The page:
Upstarts set the gold standard for movies about startup entrepreneurs. Gaining remarkable access into the lives of the protagonists, Upstarts feels more like a real-life story than a standard Netflix movie as it features the characters negotiating a remarkable (and sometimes extremely funny) series of obstacles as they attempt to make their startup, Carry Karo, a success. Of course, things go horribly wrong for the business, but Ketan Bhagat’s brilliant writing and Udai Singh Pawar’s relaistic direction – via the medium of insightful scenes – makes Upstarts interesting viewing. A tad lengthy, things gets a little tiresome towards the end of its 152 minutes running time, but overall, there’s enough here to keep the most dedicated real life film enthusiast entertained. Director Udai Singh Pawar brought experience and remarkable dedication to the film. The filmmakers do not set out to prove a thesis. There is no voice-over narration to the film; the audience is left to draw its own conclusions (at times). Still, in Upstarts, the filmmakers were gifted with protagonists as subtle and complex as any feature film could hope for. Priyanshu Painyuli is remarkable and he delivers a top class performance. He is well supported by Shadab Kamal and Chandrachoor Rai. The film’s young “stars” begin as devoted friends, buddies from college, given to tearful declarations of their deep love for one another. Slowly, inevitably, move away from each other only to meet again. The three are perfectly “cast”: Priyanshu Painyuli, handsome, charismatic, and later, surprisingly wavering, Shadab Kamal, quieter, more introspective, and later, just as surprisingly tough and Chandrachoor Rai, techie, upright, alcoholic, broke and later emotionally confident. The three come unwillingly into conflict, and the conclusion of the film offers a twist that is at once completely unforeseen, and as organic to the rest of the film’s story as the best screenwriter could have devised. Does Upstarts sound a puritanical outcry against the greed and selfishness of modern venture capitalism? If anything, the film treats this cycle of boom and bust as a fact of contemporary life. It’s not every day, or every decade, that you get to see a film as eye opening in its timeliness as Upstarts. Upstarts is a revelation not merely because a couple of smart filmmakers got lucky, but because the film, which for sheer dramatic wallop outpowers virtually every fiction feature I’ve seen this year, embodies the story of our time, the way that the collusion of money and technology has taken over our dreams. Upstarts will bring out the entrepreneur in you. Must Watch!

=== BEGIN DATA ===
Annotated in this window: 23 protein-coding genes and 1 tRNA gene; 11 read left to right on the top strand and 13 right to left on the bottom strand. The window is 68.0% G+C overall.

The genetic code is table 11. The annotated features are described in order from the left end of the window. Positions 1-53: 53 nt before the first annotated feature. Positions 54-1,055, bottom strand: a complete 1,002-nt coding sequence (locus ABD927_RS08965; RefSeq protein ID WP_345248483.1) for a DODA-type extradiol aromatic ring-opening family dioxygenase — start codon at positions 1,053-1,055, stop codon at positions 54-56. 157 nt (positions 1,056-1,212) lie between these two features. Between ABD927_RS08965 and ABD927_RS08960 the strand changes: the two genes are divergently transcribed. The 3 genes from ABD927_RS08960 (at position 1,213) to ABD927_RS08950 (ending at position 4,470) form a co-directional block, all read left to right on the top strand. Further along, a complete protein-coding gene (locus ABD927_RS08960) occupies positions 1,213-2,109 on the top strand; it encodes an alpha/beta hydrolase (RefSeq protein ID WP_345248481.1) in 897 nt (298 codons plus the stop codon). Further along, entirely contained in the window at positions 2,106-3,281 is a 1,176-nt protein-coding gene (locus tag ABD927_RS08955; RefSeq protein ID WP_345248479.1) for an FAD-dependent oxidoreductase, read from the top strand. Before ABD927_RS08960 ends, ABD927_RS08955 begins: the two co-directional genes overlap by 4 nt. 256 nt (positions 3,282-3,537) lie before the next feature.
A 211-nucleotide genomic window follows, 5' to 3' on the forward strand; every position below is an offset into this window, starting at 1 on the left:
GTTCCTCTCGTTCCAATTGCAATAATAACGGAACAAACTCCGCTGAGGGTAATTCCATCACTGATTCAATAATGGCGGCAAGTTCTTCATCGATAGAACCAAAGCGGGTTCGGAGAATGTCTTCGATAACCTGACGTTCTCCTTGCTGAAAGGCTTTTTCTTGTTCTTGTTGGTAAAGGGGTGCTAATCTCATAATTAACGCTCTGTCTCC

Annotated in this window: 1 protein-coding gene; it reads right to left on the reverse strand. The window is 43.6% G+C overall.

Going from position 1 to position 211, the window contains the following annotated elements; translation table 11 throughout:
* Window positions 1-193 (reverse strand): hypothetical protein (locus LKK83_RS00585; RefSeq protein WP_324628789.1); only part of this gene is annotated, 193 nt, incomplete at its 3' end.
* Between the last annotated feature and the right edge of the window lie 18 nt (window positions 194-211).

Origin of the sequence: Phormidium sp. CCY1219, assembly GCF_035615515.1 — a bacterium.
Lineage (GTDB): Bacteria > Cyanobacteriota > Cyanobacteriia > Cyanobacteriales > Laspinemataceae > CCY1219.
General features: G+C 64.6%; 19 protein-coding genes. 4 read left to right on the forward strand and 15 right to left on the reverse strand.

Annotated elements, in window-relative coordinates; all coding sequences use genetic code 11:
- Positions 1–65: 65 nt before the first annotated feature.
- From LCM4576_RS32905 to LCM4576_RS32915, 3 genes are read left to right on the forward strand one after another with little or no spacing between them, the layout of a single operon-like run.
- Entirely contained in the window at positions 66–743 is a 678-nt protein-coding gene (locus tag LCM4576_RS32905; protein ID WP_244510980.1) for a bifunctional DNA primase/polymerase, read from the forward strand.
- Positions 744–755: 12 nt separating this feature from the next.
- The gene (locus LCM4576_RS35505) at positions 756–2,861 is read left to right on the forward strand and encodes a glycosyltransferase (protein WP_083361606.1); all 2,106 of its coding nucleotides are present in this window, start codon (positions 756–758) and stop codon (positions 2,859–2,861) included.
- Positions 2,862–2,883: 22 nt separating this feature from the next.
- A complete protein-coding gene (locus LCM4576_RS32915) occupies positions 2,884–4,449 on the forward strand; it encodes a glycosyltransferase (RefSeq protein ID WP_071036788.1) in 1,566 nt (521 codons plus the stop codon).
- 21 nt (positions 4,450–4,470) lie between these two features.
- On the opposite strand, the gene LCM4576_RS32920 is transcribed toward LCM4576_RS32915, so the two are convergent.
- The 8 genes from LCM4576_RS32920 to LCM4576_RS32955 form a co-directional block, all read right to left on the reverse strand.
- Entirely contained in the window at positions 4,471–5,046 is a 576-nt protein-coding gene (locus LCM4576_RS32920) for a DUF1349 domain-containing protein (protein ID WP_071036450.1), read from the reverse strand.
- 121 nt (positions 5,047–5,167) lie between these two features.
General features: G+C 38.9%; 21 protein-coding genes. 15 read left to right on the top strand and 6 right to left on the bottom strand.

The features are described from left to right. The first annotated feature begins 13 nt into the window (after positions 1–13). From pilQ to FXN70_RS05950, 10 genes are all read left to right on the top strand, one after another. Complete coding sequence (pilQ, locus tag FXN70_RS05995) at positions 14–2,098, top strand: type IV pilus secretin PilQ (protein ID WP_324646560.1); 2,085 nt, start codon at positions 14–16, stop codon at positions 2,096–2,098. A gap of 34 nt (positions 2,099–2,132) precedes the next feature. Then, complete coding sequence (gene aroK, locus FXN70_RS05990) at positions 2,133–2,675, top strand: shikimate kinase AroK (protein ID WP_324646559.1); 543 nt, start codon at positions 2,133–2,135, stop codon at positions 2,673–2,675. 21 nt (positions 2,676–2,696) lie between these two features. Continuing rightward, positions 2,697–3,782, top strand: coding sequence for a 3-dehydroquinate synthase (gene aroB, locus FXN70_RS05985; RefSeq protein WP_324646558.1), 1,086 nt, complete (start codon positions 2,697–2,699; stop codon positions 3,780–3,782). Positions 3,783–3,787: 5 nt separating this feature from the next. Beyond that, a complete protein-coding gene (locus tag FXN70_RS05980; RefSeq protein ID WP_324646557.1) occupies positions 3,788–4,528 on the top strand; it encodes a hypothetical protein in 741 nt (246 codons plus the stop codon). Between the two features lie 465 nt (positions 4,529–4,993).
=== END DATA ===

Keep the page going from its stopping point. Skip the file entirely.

Star Rating: 4 Stars
@Dr. Nitya Prakash